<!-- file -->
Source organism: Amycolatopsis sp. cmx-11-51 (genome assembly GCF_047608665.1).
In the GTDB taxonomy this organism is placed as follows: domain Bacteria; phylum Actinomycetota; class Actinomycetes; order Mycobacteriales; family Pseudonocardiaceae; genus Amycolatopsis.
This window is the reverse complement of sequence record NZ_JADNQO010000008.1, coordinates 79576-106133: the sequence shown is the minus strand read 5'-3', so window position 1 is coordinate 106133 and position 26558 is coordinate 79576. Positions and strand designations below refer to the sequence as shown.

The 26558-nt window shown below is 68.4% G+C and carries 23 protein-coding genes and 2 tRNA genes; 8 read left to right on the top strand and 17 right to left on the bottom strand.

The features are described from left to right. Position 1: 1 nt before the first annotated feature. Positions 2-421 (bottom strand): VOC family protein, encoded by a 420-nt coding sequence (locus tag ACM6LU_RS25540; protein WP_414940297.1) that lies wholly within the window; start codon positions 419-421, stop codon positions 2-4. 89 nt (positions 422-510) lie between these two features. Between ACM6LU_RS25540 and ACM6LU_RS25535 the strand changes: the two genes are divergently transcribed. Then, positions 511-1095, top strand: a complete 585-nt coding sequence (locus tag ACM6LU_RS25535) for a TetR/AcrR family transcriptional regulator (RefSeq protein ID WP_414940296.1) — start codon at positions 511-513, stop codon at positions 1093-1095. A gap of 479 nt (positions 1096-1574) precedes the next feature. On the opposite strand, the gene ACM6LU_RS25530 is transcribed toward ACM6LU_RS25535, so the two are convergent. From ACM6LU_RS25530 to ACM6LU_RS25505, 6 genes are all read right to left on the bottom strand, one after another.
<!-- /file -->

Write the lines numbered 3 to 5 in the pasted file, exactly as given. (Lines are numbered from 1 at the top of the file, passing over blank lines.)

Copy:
This window is the reverse complement of sequence record NZ_JADNQO010000008.1, coordinates 79576-106133: the sequence shown is the minus strand read 5'-3', so window position 1 is coordinate 106133 and position 26558 is coordinate 79576. Positions and strand designations below refer to the sequence as shown.

The 26558-nt window shown below is 68.4% G+C and carries 23 protein-coding genes and 2 tRNA genes; 8 read left to right on the top strand and 17 right to left on the bottom strand.

The features are described from left to right. Position 1: 1 nt before the first annotated feature. Positions 2-421 (bottom strand): VOC family protein, encoded by a 420-nt coding sequence (locus tag ACM6LU_RS25540; protein WP_414940297.1) that lies wholly within the window; start codon positions 419-421, stop codon positions 2-4. 89 nt (positions 422-510) lie between these two features. Between ACM6LU_RS25540 and ACM6LU_RS25535 the strand changes: the two genes are divergently transcribed. Then, positions 511-1095, top strand: a complete 585-nt coding sequence (locus tag ACM6LU_RS25535) for a TetR/AcrR family transcriptional regulator (RefSeq protein ID WP_414940296.1) — start codon at positions 511-513, stop codon at positions 1093-1095. A gap of 479 nt (positions 1096-1574) precedes the next feature. On the opposite strand, the gene ACM6LU_RS25530 is transcribed toward ACM6LU_RS25535, so the two are convergent. From ACM6LU_RS25530 to ACM6LU_RS25505, 6 genes are all read right to left on the bottom strand, one after another.